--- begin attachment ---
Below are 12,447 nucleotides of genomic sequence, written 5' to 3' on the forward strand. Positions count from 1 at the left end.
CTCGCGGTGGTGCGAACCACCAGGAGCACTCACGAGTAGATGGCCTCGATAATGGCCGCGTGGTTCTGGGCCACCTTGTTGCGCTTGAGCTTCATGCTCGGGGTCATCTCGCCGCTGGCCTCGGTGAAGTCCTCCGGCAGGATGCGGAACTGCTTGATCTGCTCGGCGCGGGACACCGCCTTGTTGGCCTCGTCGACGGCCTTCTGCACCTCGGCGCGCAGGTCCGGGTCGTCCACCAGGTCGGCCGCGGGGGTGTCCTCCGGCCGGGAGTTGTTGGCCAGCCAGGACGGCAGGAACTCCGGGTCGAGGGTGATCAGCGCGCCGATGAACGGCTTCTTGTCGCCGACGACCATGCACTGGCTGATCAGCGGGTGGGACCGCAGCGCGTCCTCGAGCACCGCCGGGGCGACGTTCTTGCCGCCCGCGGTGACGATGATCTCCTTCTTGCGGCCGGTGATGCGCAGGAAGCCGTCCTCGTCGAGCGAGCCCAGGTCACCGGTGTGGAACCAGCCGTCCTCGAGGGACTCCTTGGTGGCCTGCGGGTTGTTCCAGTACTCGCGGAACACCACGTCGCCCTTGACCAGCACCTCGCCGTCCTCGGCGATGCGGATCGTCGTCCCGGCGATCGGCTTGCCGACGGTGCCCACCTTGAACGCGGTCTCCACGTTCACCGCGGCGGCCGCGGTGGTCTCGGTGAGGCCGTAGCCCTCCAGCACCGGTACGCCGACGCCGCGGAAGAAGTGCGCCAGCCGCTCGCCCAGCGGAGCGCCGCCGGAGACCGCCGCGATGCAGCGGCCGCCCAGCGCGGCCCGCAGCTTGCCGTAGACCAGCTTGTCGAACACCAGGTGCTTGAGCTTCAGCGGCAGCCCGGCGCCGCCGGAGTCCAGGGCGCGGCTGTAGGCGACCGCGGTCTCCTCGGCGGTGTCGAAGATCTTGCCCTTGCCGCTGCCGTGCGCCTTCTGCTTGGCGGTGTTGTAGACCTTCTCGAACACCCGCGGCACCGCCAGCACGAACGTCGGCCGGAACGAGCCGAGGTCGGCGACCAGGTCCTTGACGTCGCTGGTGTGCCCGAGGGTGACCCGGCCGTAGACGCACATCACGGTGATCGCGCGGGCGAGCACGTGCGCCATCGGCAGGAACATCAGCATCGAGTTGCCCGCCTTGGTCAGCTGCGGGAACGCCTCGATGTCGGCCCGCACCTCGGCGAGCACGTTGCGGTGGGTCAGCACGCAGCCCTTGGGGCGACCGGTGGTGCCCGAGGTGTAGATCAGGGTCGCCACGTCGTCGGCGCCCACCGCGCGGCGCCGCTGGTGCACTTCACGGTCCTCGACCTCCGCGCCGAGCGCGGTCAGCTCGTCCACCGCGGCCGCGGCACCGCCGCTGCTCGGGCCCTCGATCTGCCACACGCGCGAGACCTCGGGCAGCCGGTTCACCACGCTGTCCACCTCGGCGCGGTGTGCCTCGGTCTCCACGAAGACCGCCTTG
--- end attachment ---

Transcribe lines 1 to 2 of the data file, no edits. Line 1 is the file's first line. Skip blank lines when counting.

Below are 12,447 nucleotides of genomic sequence, written 5' to 3' on the forward strand. Positions count from 1 at the left end.
CTCGCGGTGGTGCGAACCACCAGGAGCACTCACGAGTAGATGGCCTCGATAATGGCCGCGTGGTTCTGGGCCACCTTGTTGCGCTTGAGCTTCATGCTCGGGGTCATCTCGCCGCTGGCCTCGGTGAAGTCCTCCGGCAGGATGCGGAACTGCTTGATCTGCTCGGCGCGGGACACCGCCTTGTTGGCCTCGTCGACGGCCTTCTGCACCTCGGCGCGCAGGTCCGGGTCGTCCACCAGGTCGGCCGCGGGGGTGTCCTCCGGCCGGGAGTTGTTGGCCAGCCAGGACGGCAGGAACTCCGGGTCGAGGGTGATCAGCGCGCCGATGAACGGCTTCTTGTCGCCGACGACCATGCACTGGCTGATCAGCGGGTGGGACCGCAGCGCGTCCTCGAGCACCGCCGGGGCGACGTTCTTGCCGCCCGCGGTGACGATGATCTCCTTCTTGCGGCCGGTGATGCGCAGGAAGCCGTCCTCGTCGAGCGAGCCCAGGTCACCGGTGTGGAACCAGCCGTCCTCGAGGGACTCCTTGGTGGCCTGCGGGTTGTTCCAGTACTCGCGGAACACCACGTCGCCCTTGACCAGCACCTCGCCGTCCTCGGCGATGCGGATCGTCGTCCCGGCGATCGGCTTGCCGACGGTGCCCACCTTGAACGCGGTCTCCACGTTCACCGCGGCGGCCGCGGTGGTCTCGGTGAGGCCGTAGCCCTCCAGCACCGGTACGCCGACGCCGCGGAAGAAGTGCGCCAGCCGCTCGCCCAGCGGAGCGCCGCCGGAGACCGCCGCGATGCAGCGGCCGCCCAGCGCGGCCCGCAGCTTGCCGTAGACCAGCTTGTCGAACACCAGGTGCTTGAGCTTCAGCGGCAGCCCGGCGCCGCCGGAGTCCAGGGCGCGGCTGTAGGCGACCGCGGTCTCCTCGGCGGTGTCGAAGATCTTGCCCTTGCCGCTGCCGTGCGCCTTCTGCTTGGCGGTGTTGTAGACCTTCTCGAACACCCGCGGCACCGCCAGCACGAACGTCGGCCGGAACGAGCCGAGGTCGGCGACCAGGTCCTTGACGTCGCTGGTGTGCCCGAGGGTGACCCGGCCGTAGACGCACATCACGGTGATCGCGCGGGCGAGCACGTGCGCCATCGGCAGGAACATCAGCATCGAGTTGCCCGCCTTGGTCAGCTGCGGGAACGCCTCGATGTCGGCCCGCACCTCGGCGAGCACGTTGCGGTGGGTCAGCACGCAGCCCTTGGGGCGACCGGTGGTGCCCGAGGTGTAGATCAGGGTCGCCACGTCGTCGGCGCCCACCGCGCGGCGCCGCTGGTGCACTTCACGGTCCTCGACCTCCGCGCCGAGCGCGGTCAGCTCGTCCACCGCGGCCGCGGCACCGCCGCTGCTCGGGCCCTCGATCTGCCACACGCGCGAGACCTCGGGCAGCCGGTTCACCACGCTGTCCACCTCGGCGCGGTGTGCCTCGGTCTCCACGAAGACCGCCTTG